VINCE: Definitely a lack of judgement from Weatherford, but I'm not in the business of mustering enough energy to finger-wag at the dime-droppers. Something about that video makes me uncomfortable, though. JPP had the dude over his shoulder like Amukamara was his child. It's one of the more emasculating visuals I've seen in a while.
Make a dude wear a dress, make them shave their heads or perform "Call Me Maybe" at the end of a film session -- I get all that. I understood Roy Williams trying to make Dez Bryant carry his shoulder pads. Many fields/industries have initiation processes and the frat-like, hyper-macho climate of the NFL is going to go harder than most. But at what point does your respect for your teammate as a man kick in?
KHALID: I wonder what the line is? Like, if you let another dude (one who is no more han a couple of years older, btw) carry you around like a knapsack, what is the thing that makes you say, "I understand I'm a youngun and I gotta pay dues, but I'd rather get punched in the sternum?"
Is it putting another guys used socks in your water bottle? Letting another guy give a surprise tattoo? Wearing high heels and a prom dress?
What's the point of no return, because we are getting uncomfortably close to wherever it is.
VINCE: I have a better question, though. What's the point of no return on sneaker prices? What's the ceiling. Word is that the new Zoom LeBron Xs -- due this fall -- will retail at $315. That's a jaw dropping number. Of course, outrage has ensued.
National Urban League president and CEO Marc Morial released a statement taking LeBron and Nike to task, saying that releasing a shoe at the price in the of such a harsh economic climate is "insensitive at best."
Why can't LeBron and Nike make a $315 sneaker, though? Gucci sells its loafers for twice that?This sneaker -- obviously -- is not for the poor or the prepubescent. There's such a thing as a luxury item. The LeBron Xs are obviously being presented and sold as a luxury item. If a consumer doesn't have the means to cop a luxury item, then fall back. This is not some act of immorality.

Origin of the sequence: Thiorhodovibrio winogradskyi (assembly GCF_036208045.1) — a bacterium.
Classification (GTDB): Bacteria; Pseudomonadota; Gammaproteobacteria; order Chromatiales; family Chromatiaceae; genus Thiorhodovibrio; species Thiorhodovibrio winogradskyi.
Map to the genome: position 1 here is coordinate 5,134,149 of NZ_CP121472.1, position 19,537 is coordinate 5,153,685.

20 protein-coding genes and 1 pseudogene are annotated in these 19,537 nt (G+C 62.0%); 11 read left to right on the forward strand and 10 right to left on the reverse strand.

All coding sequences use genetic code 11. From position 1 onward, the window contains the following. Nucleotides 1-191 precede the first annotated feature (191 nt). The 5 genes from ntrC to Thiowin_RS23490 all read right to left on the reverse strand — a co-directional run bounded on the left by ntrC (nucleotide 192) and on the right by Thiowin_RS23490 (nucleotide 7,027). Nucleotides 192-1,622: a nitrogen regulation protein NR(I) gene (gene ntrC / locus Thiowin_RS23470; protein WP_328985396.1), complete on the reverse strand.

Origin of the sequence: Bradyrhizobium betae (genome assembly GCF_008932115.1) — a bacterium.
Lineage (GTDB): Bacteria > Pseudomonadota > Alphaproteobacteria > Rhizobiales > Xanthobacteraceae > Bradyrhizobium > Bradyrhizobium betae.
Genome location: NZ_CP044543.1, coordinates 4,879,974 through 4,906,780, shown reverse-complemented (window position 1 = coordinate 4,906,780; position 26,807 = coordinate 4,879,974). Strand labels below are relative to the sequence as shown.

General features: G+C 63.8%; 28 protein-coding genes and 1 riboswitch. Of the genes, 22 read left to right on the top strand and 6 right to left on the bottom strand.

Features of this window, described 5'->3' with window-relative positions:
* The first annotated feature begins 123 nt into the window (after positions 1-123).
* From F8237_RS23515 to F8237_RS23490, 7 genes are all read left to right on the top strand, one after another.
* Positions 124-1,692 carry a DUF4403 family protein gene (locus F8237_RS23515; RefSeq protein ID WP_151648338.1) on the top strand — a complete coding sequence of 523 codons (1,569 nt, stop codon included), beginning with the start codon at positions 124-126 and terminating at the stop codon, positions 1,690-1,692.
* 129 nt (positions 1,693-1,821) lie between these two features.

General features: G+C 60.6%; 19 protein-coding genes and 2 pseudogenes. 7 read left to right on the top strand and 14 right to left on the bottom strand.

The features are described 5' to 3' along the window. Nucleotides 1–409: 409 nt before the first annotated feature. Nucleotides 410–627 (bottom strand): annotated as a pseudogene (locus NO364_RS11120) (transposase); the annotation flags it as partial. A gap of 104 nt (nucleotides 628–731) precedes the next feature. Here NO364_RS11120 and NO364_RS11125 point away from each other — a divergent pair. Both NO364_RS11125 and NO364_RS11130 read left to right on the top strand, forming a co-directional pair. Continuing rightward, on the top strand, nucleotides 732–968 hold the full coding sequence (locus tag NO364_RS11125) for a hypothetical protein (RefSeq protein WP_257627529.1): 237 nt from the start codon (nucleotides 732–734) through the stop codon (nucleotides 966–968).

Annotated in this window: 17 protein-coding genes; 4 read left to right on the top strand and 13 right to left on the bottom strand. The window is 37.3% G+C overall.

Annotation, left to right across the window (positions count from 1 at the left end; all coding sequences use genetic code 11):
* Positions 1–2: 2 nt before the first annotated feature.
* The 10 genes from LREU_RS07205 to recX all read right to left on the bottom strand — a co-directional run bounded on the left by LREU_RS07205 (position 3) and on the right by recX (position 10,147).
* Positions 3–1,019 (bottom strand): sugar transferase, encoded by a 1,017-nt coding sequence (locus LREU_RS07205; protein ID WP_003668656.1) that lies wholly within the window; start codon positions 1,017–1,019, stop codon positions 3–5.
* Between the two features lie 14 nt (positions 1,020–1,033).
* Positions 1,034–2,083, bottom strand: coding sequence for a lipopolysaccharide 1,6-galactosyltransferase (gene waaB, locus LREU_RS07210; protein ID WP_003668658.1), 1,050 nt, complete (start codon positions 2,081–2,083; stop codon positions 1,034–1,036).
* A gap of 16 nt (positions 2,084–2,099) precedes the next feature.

Few things bother me more than grandstanding.
KHALID: I agree 100 percent. At the end of the day its not a moral issue. At the end of the day, the temperature of the hood its not gonna rise or fall based off of the price of this shoe. Nobody should feel compelled to buy them, this isn't the 80's anymore, consumers are nuanced enough to know that buying shoes with Lebron's logo on them has no bearing on their success as an athlete. Morial is trying to fight the good fight but there are better wars to wage.
VINCE: So Condoleeza Rice is getting a green jacket. Condi and biz exec Darla Moore became the first two women to get accepted into the Augusta National Golf Club. It was a private club, so Augusta National had every right to make it an all dudes club, but, they finally diversified. This comes 10 years after Martha Burke and the National Council of Women's Organizations set it on Augusta and Hootie Johnson, it's director at the time. I'd like to interrupt the slow clap we're giving Augusta membership/leadership and say that, for all we know, this could be a high profile case of tokenism.
KHALID: I guess this can be considered a progressive moment, but I'd love to know how and why? At this point, if you're a woman, don't you just hit Augusta National with an extra stereotypical, next-level eye roll and a shoulder shrug? Should a former Secretary of State be grateful that some good ol' boys from south Georgia "let" her do anything? Condoleeza Rice doesn't need Augusta National. They need her. Just as a principal point, if it takes until year 12 of the 21st century, then maybe they shouldn't change it at all.